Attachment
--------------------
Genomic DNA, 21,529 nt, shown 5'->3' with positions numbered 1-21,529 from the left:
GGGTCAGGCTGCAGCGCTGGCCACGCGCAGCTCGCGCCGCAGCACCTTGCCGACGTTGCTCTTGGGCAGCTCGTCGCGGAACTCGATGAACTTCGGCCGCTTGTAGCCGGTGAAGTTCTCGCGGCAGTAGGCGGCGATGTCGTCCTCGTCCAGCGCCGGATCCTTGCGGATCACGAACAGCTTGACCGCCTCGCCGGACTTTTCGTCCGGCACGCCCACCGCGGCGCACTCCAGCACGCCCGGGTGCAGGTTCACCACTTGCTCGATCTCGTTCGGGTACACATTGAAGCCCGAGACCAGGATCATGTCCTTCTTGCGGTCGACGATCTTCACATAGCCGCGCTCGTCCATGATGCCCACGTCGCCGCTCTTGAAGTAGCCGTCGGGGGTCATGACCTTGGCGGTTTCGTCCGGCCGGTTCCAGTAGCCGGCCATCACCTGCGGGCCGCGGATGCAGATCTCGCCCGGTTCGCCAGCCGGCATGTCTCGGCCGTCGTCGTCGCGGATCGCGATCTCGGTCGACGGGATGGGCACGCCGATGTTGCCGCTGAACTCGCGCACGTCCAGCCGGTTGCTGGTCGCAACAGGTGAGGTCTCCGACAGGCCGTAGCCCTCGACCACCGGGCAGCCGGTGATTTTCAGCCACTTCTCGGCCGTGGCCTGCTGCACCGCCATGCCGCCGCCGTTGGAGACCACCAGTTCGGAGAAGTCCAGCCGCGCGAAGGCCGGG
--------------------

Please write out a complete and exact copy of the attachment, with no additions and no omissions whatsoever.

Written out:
Genomic DNA, 21,529 nt, shown 5'->3' with positions numbered 1-21,529 from the left:
GGGTCAGGCTGCAGCGCTGGCCACGCGCAGCTCGCGCCGCAGCACCTTGCCGACGTTGCTCTTGGGCAGCTCGTCGCGGAACTCGATGAACTTCGGCCGCTTGTAGCCGGTGAAGTTCTCGCGGCAGTAGGCGGCGATGTCGTCCTCGTCCAGCGCCGGATCCTTGCGGATCACGAACAGCTTGACCGCCTCGCCGGACTTTTCGTCCGGCACGCCCACCGCGGCGCACTCCAGCACGCCCGGGTGCAGGTTCACCACTTGCTCGATCTCGTTCGGGTACACATTGAAGCCCGAGACCAGGATCATGTCCTTCTTGCGGTCGACGATCTTCACATAGCCGCGCTCGTCCATGATGCCCACGTCGCCGCTCTTGAAGTAGCCGTCGGGGGTCATGACCTTGGCGGTTTCGTCCGGCCGGTTCCAGTAGCCGGCCATCACCTGCGGGCCGCGGATGCAGATCTCGCCCGGTTCGCCAGCCGGCATGTCTCGGCCGTCGTCGTCGCGGATCGCGATCTCGGTCGACGGGATGGGCACGCCGATGTTGCCGCTGAACTCGCGCACGTCCAGCCGGTTGCTGGTCGCAACAGGTGAGGTCTCCGACAGGCCGTAGCCCTCGACCACCGGGCAGCCGGTGATTTTCAGCCACTTCTCGGCCGTGGCCTGCTGCACCGCCATGCCGCCGCCGTTGGAGACCACCAGTTCGGAGAAGTCCAGCCGCGCGAAGGCCGGG